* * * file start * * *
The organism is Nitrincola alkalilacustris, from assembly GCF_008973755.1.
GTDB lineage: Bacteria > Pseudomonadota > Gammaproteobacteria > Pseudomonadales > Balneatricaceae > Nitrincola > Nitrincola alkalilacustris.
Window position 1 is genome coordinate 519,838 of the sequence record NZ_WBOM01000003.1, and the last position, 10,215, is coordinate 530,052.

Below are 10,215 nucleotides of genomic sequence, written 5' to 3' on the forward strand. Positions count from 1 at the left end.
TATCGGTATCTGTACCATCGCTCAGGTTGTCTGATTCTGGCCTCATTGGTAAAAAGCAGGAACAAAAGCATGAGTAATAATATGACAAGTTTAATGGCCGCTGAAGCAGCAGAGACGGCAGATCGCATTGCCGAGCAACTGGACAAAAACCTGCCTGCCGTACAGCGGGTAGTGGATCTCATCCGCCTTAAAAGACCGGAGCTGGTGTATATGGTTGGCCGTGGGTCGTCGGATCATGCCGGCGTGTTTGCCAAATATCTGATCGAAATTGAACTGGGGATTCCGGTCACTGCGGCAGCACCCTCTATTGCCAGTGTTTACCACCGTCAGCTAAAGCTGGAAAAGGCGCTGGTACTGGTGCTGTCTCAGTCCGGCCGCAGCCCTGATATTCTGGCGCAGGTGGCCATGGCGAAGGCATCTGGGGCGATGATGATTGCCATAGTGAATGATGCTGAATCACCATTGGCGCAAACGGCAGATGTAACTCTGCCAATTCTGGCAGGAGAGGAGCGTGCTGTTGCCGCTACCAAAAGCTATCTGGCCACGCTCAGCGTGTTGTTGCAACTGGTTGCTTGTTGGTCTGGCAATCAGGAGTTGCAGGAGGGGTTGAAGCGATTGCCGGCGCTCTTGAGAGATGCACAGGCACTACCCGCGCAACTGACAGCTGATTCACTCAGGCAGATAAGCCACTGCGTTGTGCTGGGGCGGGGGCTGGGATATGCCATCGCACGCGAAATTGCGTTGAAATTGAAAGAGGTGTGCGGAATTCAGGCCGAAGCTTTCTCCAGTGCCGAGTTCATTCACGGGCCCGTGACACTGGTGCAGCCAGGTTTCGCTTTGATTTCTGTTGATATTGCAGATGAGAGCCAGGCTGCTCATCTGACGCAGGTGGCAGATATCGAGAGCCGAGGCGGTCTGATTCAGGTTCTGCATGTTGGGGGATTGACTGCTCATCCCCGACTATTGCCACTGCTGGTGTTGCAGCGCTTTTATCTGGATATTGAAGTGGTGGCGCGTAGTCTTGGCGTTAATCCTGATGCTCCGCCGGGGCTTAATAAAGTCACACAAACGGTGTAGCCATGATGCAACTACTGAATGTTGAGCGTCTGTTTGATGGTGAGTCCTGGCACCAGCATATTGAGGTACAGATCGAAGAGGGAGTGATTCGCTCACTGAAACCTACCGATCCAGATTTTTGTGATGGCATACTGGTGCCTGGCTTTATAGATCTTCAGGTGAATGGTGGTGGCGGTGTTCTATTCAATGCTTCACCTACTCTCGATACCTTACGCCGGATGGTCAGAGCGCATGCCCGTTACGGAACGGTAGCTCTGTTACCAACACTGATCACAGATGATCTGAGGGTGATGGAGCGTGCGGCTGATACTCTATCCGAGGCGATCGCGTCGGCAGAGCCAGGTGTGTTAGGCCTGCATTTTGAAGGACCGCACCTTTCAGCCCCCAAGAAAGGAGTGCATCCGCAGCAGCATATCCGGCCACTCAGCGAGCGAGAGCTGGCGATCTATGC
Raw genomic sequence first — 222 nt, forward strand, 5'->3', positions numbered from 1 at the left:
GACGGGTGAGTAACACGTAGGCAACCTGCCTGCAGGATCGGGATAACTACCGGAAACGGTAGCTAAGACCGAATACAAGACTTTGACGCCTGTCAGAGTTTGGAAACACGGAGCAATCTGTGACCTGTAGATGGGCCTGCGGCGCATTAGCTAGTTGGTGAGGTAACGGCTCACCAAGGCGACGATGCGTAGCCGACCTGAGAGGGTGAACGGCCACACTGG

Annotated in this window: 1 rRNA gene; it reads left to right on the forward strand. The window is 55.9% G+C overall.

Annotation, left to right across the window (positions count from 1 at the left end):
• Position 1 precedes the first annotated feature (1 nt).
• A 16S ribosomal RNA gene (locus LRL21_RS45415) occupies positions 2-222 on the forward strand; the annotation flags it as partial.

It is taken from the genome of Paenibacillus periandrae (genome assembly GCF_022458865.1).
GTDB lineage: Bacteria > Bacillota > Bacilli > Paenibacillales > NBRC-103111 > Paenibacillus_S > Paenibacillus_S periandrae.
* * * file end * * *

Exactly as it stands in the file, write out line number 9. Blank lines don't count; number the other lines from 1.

Annotation, left to right across the window (positions count from 1 at the left end):